Jean-Pierre Clémenceau is a fitness coach to the stars and has trained numerous French celebrities using an approach based on positioning and breathing. He is the author of over 15 health and fitness books as well as numerous exercise DVDs. He has a background in yoga, shiatsu, and reiki.


Michael Gundill has written 13 books on strength training, sport nutrition, and health, including coauthoring The Strength Training Anatomy Workout. His books have been translated into multiple languages, and he has written over 500 articles for bodybuilding and fitness magazines worldwide, including Iron Man and Dirty Dieting. In 1998 he won the Article of the Year Award at the Fourth Academy of Bodybuilding Fitness & Sports Awards in California.


Gundill started weightlifting in 1983 in order to improve his rowing performance. Most of his training years were spent completing specific lifting programs in his home. As he gained muscle and refined his program, he began to learn more about physiology, anatomy, and biomechanics and started studying those subjects in medical journals. Since 1995 he has been writing about his discoveries in various bodybuilding and fitness magazines all over the world.





A Natural Method Based On How Your Body Feels, Not How Hard You Push

Learn How to Breathe!

Why Athletes Should Stretch



Neck Stretches

Stretches for the Shoulders and Chest Muscles

Stretches for the Arms and Forearms

Stretches for the Lateral Flexor Muscles in the Torso

Stretches for the Rotator Muscles in the Torso

Stretches to Relax the Back.

Stretching the Hips

Stretching the Buttocks

Stretching the Quadriceps

Hamstring Stretches  

Adductor Stretches

Calf Stretches



Stretching Programs for Better Muscle Tone and Well-Being

Stretching Programs for Athletes


Background Facts


  • Stretching regularly will help increase range of motion, fatigue threshold, and flexibility. Stretching also helps to develop endurance and cardiovascular strength as well as prevent pain and injuries in both muscle and joints.

  • Static stretching is the most practiced stretching method. Since its purpose is to maintain the body in good physical form, it is more appropriate for beginners and people who are not very active. It relies on basic stretching movements and contractions.

  • Dynamic stretching is often recommended in athletic training programs. It increases energy and power because it acts on the elasticity of muscles and tendons. It relies on swinging movements done with a certain amount of speed. The technique consists of swinging the legs or arms in a specific direction in a controlled manner without bouncing or jerky movements.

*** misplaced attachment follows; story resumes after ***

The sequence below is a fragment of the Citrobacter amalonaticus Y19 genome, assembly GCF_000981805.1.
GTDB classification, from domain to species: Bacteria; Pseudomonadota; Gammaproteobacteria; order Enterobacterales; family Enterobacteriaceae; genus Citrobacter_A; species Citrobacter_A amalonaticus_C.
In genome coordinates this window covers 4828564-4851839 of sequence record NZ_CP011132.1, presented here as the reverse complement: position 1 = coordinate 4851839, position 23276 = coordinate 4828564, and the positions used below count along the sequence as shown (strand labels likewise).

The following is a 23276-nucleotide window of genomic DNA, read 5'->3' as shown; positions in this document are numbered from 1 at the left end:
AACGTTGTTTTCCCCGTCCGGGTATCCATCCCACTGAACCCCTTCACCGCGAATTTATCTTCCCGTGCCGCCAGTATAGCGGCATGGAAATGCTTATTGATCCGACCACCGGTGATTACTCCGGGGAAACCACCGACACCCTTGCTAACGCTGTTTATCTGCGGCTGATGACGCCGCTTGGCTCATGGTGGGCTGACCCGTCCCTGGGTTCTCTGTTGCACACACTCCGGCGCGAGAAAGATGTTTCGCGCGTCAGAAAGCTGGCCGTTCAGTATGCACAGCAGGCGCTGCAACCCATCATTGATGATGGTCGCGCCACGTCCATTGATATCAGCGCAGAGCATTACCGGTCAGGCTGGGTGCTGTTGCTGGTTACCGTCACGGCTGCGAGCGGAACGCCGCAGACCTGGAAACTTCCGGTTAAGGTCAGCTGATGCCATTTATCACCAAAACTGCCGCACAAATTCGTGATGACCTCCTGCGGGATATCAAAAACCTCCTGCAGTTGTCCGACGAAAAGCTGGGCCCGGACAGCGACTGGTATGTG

• A person is always more flexible when one limb is stretched at a time rather than stretching the left and right side at the same time.

  • Stiff muscles are diffuse muscle pains that often affect several muscle groups at the same time. They usually occur the day after or two days after intense muscular effort and can last from three days to more than one week. Stretching regularly before and after workouts will eventually prevent muscle stiffness.

  • Nighttime cramps have been linked to deficiencies in magnesium, vitamin B, and calcium. They can also be caused by a narrowing of the arteries if they are coated with plaque, by excess alcohol intake, or by diabetes-related problems. To eliminate a cramp, stretch the cramped muscle to force it to relax immediately.

  • Muscle spasms manifest with the presence of a hard and painful knot in the muscle. They are unlike cramps, which start and stop quickly, in that the knotted area may take days to recover since muscles are very stiff and locked up. Muscle spasms are a sign of fatigue and muscle suffering.

  • Pulled muscles are the first stage of serious muscle problems. These happen when the muscle is stretched too forcefully and sometimes beyond its normal length.

Facts taken from Delavier’s Stretching Anatomy.